Blizzard Makes Getting to Work and Back a Challenge
January 13, 2011
The Northeast is no stranger to massive snow storms, but as we all remember from the news reports, the one that hit the day after Christmas was a little different from the run-of-the-mill blanket of white.
“This blizzard had high winds and quick accumulation,” explains George Thumpayil, RRT-NPS, CPFT, clinical specialist at Newark Beth Israel Medical Center in Newark, NJ. “It was described as a ‘different’ type of snowflake than that to which we are accustomed, smaller and capable of penetrating machinery and cars, causing wetting and breakdowns. When public transportation shuts down, the challenges mount.”
Felix Khusid, BS, RRT-NPS, RPFT, who manages the RT department at New York Methodist Hospital in Brooklyn, says the city agencies weren’t prepared for the consequences, and that was where a lot of the problems got worse. “The clean up was not good,” says the AARC member. “More vehicles were stuck and could not be moved, so they were abandoned in the streets. Mass transit was not running for about three days.”
For a lot of folks, that just meant an extended snow day, but for respiratory therapists working in the area’s hospitals, it created a commuting problem the likes of which many had never seen before.
“Several of my RRTs walked two–three miles in the blizzard,” says Khusid. One therapist, Mikhail Romanenko, actually walked 8.5 miles from his home in Sheepshead Bay to get to work—a 4.5 hour journey in the heavy snow.
At Beth Israel, Thumpayil says several employees attempted to get into work by traveling down side roads, only to be turned around at the interstate, which was closed down. Those who did make it in had a heck of a time making it home.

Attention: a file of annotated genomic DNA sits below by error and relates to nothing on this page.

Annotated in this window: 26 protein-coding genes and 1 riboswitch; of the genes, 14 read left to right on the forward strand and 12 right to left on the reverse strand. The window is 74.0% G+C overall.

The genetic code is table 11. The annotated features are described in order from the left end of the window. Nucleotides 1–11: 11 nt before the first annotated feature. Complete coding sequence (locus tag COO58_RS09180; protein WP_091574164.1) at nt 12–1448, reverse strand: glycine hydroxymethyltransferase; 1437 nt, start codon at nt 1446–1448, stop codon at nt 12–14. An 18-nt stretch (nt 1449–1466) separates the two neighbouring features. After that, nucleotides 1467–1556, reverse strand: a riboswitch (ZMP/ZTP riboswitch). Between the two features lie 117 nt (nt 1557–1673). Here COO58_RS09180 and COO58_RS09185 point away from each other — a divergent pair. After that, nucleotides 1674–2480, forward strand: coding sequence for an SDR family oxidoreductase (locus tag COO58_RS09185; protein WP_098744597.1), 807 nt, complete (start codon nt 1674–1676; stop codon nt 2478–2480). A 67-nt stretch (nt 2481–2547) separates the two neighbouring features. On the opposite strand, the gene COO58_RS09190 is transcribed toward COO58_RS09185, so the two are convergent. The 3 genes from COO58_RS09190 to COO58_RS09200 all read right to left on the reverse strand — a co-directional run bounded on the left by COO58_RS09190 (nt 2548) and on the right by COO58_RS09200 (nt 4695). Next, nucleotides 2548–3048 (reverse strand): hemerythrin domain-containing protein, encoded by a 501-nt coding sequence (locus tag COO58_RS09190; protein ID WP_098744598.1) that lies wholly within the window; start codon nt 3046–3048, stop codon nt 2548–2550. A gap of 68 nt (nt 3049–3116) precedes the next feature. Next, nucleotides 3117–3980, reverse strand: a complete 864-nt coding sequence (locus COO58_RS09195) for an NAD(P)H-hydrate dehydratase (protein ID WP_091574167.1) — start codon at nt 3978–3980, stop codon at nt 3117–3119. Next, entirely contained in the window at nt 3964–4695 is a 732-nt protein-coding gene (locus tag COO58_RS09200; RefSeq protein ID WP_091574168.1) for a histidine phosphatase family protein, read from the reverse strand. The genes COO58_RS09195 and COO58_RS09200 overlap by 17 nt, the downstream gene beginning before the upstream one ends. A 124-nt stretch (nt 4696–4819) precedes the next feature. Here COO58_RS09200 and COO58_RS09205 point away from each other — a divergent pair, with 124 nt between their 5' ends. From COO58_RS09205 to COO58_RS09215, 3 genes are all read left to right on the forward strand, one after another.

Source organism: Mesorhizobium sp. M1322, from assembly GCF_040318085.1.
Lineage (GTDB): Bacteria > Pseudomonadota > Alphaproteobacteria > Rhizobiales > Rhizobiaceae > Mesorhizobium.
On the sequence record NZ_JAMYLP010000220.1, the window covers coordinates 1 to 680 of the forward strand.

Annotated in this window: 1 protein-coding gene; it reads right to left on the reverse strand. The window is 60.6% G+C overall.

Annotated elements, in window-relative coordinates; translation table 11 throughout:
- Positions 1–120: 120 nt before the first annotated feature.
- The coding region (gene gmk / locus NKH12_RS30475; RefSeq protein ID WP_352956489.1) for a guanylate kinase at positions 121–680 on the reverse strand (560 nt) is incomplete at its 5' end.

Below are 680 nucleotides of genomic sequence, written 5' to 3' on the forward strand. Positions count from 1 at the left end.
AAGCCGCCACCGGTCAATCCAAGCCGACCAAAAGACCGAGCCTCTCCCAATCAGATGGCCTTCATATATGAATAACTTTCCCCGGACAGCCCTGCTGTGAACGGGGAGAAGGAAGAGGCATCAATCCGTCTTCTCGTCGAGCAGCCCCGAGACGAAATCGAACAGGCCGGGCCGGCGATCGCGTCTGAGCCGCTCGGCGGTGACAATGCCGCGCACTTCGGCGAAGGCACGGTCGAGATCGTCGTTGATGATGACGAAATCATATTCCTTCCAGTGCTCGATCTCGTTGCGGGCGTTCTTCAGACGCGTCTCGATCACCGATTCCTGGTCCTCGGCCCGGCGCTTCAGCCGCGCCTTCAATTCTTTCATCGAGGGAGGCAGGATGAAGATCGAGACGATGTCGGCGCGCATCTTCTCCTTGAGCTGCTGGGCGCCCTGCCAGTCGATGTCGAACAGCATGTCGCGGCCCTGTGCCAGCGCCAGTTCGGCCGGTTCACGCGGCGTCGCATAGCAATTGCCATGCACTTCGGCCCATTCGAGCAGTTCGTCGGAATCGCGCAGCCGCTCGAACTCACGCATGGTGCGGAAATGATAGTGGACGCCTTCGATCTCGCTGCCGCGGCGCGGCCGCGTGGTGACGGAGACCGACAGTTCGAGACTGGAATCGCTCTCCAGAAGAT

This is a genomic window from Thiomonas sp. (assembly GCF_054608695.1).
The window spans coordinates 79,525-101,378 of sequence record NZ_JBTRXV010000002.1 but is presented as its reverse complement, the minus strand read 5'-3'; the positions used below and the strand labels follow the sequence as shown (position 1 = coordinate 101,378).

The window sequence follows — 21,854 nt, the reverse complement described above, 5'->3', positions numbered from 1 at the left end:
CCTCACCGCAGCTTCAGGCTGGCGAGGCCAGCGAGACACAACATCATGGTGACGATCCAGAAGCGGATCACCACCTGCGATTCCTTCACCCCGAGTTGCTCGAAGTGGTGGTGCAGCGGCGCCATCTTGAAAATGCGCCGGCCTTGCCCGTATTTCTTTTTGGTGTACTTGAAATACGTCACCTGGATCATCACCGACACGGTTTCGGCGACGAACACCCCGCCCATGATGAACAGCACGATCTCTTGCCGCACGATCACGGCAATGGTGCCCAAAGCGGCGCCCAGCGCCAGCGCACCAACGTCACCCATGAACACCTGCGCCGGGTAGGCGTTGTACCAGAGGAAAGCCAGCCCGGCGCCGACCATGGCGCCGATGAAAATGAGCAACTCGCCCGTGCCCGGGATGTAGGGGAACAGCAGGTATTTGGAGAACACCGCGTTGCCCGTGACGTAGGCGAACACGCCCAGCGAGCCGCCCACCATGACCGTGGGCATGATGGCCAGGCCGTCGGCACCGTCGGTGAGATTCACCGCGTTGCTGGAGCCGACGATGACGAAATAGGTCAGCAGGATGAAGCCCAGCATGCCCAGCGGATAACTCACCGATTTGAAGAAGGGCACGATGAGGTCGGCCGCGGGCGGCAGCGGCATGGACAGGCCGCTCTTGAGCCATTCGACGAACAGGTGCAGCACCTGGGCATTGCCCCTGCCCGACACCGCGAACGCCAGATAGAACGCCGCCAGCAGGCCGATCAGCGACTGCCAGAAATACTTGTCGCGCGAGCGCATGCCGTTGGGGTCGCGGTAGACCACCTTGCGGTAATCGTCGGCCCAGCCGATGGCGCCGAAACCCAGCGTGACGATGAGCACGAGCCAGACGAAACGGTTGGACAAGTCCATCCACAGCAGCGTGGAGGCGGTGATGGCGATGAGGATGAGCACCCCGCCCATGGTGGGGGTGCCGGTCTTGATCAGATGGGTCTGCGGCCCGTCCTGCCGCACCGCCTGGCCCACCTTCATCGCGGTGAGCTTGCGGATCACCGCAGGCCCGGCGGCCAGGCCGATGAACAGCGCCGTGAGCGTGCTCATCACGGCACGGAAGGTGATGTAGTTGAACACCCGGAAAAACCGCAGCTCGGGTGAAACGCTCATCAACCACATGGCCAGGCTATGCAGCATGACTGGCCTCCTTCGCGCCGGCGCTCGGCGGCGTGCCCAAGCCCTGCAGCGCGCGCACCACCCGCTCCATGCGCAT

“Fritz Pierre left after an extended shift and headed out to retrieve his wife from her hospital job only to be stuck on the highway for seven hours overnight in his car until it ran out of gas and he was required to abandon his car and walk three miles in the snow,” says Thumpayil. “Lou Sandler’s beloved 1997 Volkswagen chose that evening to decide to ‘take a break’ along Rt. 46, extending him the privilege of a six hour commute home and a ride in a tow truck.”
Other Beth Israel employees just hunkered down inside the facility. “Ann Beamon and Alka Parekh ran our EEG department for three days without returning home to ensure the continuation of a smooth operation to our patients,” continues the AARC member. “Lisa Lohse, a dedicated per diem employee, agreed to stay the night, and after a resting in our sleep lab returned to duty on a skeleton crew to finish out another 12 hour shift in the blizzard aftermath.”
Similar scenes played out at New York Methodist. “In our department, a few people headed into work before the storm was so bad that they were snowbound,” says Khusid. “Many RRTs stayed in the hospital for two days, ensuring that the next shift would not be short-staffed.”
As for patients, Thumpayil says the folks in his hospital remained calm, cool, and collected. “Our patients understood the challenges of running the operation through the storm and weathered it with good humor and confidence.”
Luckily neither New York Methodist nor Beth Israel experienced any major medical challenges during the ordeal, so operations continued to run smoothly. Thumpayil and Khusid attribute that in part to the dedication of their staffs.
“The commitment from my RRTs to provide patient care and to the hospital was truly spectacular,” says Khusid. “Everyone worked as one family for the common goal of being part of an institution that always wants to provide the best patient care possible.”
“Sharing adversity generally brings out the best in our crew,” says Thumpayil. “People rally to help one another with the single-minded goal of caring for their patients.”